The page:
“ Í hope nothing is amiss with your son, Mr. Worboise. I hope he is not ill.”
“Why do you ask?" returned Mr. Worboise, just a little stage gered ; for he was not prepared to hear that Thomas was missing from Bagot Street as well as from home. When he heard the fact, however, he merely nodded his head, saying,
“Well, Mr. Stopper, he's too old for me to horsewhip him. I don't know what the young rascal is after. I leave him in your hands. That kind of thing won't do, of course. I don't know that it wouldn't be the best thing to discharge him. It's of no consequence to nie, you know, and it would be a lesson to him, the young scapegrace! That's really going too far, though you and I can make allowances, eh, Stopper?"
Mr. Stopper was wise enough not to incur the odium of a Job's messenger by telling what even Mr. Worboise would have considered bad news; for he had a reverence for locks and money, and regarded any actionable tampering with either as disgraceful. “Besides," thought Stopper, “if it was only to spite the young jackanapes, I could almost marry that girl without a farthing. But I shouldn't have a chance if I were to leak about Tom."
Mr. Worboise was uneasy, though. He told his wife the sum of what had passed between Tom and himself, but I fear enjoyed her discomfiture at the relation; for he said spitefully, as he left the room,
“ Shall I call on Mr. Simon as I go to town, and send him up, Mrs. Worboise ?"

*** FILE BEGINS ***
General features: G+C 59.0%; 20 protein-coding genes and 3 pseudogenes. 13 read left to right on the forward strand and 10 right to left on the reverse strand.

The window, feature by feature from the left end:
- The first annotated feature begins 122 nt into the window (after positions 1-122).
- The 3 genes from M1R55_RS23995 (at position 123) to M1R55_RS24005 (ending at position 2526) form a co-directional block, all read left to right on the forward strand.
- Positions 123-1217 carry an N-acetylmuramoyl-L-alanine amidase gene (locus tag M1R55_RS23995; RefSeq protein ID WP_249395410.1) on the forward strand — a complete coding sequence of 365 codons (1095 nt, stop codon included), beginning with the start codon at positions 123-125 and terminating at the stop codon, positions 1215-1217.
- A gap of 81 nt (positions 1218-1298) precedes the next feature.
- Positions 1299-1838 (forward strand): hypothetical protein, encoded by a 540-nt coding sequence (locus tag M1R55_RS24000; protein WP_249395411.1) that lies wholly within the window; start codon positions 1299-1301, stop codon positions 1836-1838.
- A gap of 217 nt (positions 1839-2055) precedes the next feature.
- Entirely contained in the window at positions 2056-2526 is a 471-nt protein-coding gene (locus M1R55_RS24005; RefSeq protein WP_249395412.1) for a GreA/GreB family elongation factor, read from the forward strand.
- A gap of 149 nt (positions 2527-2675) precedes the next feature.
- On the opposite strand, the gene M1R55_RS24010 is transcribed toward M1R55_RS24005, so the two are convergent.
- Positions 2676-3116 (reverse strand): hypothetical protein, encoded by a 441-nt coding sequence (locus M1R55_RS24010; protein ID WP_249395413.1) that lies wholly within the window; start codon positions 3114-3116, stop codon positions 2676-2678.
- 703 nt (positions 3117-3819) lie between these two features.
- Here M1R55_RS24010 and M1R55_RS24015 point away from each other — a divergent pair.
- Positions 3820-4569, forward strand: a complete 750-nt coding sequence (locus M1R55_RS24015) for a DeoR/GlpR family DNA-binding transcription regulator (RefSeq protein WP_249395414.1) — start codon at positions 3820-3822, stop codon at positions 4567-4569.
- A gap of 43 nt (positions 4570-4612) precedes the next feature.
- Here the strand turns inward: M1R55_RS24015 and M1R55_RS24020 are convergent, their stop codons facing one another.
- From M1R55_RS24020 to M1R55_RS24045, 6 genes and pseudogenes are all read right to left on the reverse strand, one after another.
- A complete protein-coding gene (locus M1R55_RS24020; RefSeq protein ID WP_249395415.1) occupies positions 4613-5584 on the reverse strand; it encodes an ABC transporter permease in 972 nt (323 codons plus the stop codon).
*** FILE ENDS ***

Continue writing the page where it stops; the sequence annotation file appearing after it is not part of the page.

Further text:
His wife buried her face in her pillow, and made no reply. Perhaps the husband's heart smote him ; but I doubt it, though he did call on Mr. Simon and send him to her.
All the result of Mr. Simon's inquiries was the discovery that Thomas had vanished from the counting-house too. Thereupon a more real grief than she had ever known seized the mother's heart; her conscience reproached her as often as Mr. Simon hinted that it was a judgment upon her for having been worldly in her views concerning her son's marriage ; and she sent for Amy home, and allowed things to take their way.
All the comfort Mr. Worboise took was to say to himself over and over, “ The young rascal's old enough to take care of himself. He knows what he's about too. He thinks to force me to a surrender by starving me of his precious self. We'll see. I've no doubt he's harboured in that old woman's house. Stay a bit, and if I don't fire him out—by Jove ! She'll find I'm not one to take liberties with, the old hag!"
The best that Mr. Sargent could do at present was to resist pro. bate on the ground of the uncertainty of the testator's death, delay. ing thus the execution of the will. He had little hope, however, of any ultimate success-except such as he might achieve by shaming Mr. Worboise into an arrangement.
Mrs. Boxall sent for him, and with many acl:nowledgments begged him to do his best for them, saying that, if he were successful, she would gladly pay him whatever he demanded. He repudiated all idea of payment, however, and indeed considercd himself only too fortunate to be permitted to call as often as he pleased, for then he generally saw Lucy. But he never made the smallest attempt to renew even the slight intimacy which had formerly existed between them.
MR. SARGENT LABOURS.